3. Oh, wait, it's splitting into 5 versions, and they're each a bit different? How do I know which one to go with? Which one will survive and which ones will die off?

      4. Hell, there's just too much risk. I'll just stick with the
  • Why Firefox? (Score:5, Insightful)

    by gvc ( 167165 ) on Thursday March 10, 2005 @11:32AM (#11899314)
    I'm a Luddite when it comes to Firefox. I don't really understand why it was created, notwithstanding that I've been told several times that if I had any savvy at all I would find the reasons apparent, as everybody else does.

    I see it as brand-name dilution. I was an early Mozilla evangelist. Now all the people I converted from the dark side are terribly confused and groaning "Do I have to change again?" You mean I have to replace Mozilla browser/mail by 2 different programs? "It's almost the same only better - I'll help you convert" doesn't play very well as an answer.

    I have no ready solution, now that Firefox has established a beach head (IMO, due to surrendipity and marketing rather than inherent superiority). I suppose I'll have to try my best to convince the disciples that they should change horses yet again.
  • I'd always assumed that there was a libGecko, libXUL , libMozMail etc. that Seamonkey, Thunderbird and Firefox all used to avoid duplicating effort. That doesn't seem to be the case, however (from my understanding now, anyway): they all seem to use their own, slightly different components.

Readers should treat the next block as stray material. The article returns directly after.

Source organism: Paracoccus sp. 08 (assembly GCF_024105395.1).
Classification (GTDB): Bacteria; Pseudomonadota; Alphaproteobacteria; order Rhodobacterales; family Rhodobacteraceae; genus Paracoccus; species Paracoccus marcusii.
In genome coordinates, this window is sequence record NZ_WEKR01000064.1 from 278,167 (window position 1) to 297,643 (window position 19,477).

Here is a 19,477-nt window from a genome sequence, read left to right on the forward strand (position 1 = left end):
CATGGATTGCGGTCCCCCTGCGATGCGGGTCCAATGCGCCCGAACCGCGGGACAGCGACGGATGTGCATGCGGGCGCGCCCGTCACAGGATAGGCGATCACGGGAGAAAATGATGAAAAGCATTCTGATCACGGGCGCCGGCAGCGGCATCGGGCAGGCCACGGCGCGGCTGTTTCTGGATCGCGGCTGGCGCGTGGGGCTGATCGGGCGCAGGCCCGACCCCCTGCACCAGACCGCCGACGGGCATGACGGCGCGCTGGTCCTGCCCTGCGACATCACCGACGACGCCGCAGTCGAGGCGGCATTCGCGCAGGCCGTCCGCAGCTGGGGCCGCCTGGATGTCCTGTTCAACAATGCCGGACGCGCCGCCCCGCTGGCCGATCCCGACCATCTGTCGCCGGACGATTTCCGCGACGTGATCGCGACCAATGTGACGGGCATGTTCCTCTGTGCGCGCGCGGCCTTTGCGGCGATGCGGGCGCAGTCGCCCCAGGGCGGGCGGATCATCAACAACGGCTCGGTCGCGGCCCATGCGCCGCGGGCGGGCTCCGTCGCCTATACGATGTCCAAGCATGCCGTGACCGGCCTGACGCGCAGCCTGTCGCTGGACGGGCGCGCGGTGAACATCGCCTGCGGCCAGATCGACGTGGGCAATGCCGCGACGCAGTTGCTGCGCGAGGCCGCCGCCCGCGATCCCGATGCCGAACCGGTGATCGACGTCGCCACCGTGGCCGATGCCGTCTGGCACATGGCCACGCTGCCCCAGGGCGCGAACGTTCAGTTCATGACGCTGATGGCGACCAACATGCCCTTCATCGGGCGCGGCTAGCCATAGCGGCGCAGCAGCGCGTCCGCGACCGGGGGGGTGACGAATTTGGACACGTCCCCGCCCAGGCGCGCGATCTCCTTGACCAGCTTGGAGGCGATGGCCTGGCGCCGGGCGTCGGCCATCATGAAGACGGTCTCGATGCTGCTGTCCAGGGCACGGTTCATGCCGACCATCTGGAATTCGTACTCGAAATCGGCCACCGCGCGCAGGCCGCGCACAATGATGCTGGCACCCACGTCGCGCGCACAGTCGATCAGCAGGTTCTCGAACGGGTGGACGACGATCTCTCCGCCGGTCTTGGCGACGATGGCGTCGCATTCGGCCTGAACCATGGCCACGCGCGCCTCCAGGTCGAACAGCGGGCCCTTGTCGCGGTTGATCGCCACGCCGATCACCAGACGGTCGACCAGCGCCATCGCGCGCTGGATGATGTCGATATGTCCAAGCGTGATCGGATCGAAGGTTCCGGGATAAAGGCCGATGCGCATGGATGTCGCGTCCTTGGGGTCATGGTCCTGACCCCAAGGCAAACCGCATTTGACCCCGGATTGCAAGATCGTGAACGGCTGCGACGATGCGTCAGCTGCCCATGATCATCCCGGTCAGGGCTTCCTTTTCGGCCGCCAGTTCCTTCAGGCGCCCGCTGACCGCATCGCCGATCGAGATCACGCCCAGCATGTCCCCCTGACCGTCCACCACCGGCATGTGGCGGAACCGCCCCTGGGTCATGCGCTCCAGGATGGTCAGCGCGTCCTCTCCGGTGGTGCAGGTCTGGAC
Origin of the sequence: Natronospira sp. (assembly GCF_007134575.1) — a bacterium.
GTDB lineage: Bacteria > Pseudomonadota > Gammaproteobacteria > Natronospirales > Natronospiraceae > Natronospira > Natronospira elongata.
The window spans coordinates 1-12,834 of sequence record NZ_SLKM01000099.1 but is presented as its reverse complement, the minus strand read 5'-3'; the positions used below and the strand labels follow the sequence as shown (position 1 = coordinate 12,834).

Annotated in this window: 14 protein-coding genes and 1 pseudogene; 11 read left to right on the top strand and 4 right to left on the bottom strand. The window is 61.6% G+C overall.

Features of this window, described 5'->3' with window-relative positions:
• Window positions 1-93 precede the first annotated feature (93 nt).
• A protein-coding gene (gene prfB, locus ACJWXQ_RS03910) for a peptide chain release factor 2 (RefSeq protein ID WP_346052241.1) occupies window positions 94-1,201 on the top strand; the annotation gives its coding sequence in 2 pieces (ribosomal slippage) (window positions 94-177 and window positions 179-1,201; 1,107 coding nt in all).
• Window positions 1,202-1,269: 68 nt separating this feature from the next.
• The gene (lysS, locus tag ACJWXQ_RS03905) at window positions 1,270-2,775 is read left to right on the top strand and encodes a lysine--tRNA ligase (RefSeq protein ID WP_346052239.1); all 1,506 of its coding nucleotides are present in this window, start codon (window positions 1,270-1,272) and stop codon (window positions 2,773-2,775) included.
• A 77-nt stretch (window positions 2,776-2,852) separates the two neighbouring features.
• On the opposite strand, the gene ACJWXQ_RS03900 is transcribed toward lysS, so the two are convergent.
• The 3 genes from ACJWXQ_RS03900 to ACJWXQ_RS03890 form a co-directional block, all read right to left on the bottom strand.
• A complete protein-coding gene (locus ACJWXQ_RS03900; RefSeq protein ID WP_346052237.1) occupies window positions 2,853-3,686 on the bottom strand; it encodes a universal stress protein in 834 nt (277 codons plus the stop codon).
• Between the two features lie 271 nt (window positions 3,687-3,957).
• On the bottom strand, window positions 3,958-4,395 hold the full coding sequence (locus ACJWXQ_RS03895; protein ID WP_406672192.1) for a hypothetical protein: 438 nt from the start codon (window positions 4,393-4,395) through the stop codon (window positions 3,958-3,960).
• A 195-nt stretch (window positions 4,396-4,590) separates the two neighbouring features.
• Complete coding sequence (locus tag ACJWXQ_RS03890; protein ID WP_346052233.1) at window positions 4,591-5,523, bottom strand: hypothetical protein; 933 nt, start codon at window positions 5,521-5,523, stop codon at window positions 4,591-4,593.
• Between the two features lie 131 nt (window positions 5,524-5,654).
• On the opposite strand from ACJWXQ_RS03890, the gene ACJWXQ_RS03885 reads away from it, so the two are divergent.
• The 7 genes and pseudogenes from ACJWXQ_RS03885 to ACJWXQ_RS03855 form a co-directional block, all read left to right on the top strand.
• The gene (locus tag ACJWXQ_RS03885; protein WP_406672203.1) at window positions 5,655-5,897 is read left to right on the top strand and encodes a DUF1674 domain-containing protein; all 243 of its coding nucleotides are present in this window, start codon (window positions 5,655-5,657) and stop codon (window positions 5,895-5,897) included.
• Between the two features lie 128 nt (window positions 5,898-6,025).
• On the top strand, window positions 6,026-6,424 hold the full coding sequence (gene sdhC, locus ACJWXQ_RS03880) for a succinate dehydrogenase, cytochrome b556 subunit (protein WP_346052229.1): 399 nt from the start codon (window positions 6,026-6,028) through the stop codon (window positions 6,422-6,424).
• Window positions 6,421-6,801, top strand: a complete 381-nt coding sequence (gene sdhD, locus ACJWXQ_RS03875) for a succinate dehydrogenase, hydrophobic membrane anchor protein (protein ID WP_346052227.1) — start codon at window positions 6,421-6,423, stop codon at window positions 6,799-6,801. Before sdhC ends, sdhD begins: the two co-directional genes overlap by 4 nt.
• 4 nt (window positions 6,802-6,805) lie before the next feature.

Wouldn't it be a good idea to just split out as much of the common functionality between the various Mozillas. The "Firefox team" becomes basically a browser UI team, for example.

    That way, if the libGecko people need to
  • by Isldeur ( 125133 ) on Thursday March 10, 2005 @11:41AM (#11899418)

    I don't know about the rest of you people but I still use Mozilla as my 3rd browser behind konqueror and firefox.

    I'm sure other people have found similar things. It remains the only browser that opens most of those silly Javascript sub-windows. I can only imagine the other browsers don't do this because the javascript is some broken hack - but whether it is or isn't, sometimes you just need to open these things.

  • by guanxi ( 216397 ) on Thursday March 10, 2005 @11:43AM (#11899446)
    If they abandoned Mozilla Suite and its users, how do I know they won't abandon the current Firefox or Thunderbird apps?

    That's the question every business will ask before adopting any other Moz app, if Mozilla Foundation abandons the Mozilla Suite. In fact, some will ask it about any FOSS product. That particular FUD already exists; this move would reinforce it.